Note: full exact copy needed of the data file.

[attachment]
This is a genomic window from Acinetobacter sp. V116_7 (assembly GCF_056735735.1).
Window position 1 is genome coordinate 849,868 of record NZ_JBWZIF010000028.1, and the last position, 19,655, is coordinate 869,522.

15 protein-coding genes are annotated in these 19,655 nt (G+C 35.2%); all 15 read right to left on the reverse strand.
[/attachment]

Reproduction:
This is a genomic window from Acinetobacter sp. V116_7 (assembly GCF_056735735.1).
Window position 1 is genome coordinate 849,868 of record NZ_JBWZIF010000028.1, and the last position, 19,655, is coordinate 869,522.

15 protein-coding genes are annotated in these 19,655 nt (G+C 35.2%); all 15 read right to left on the reverse strand.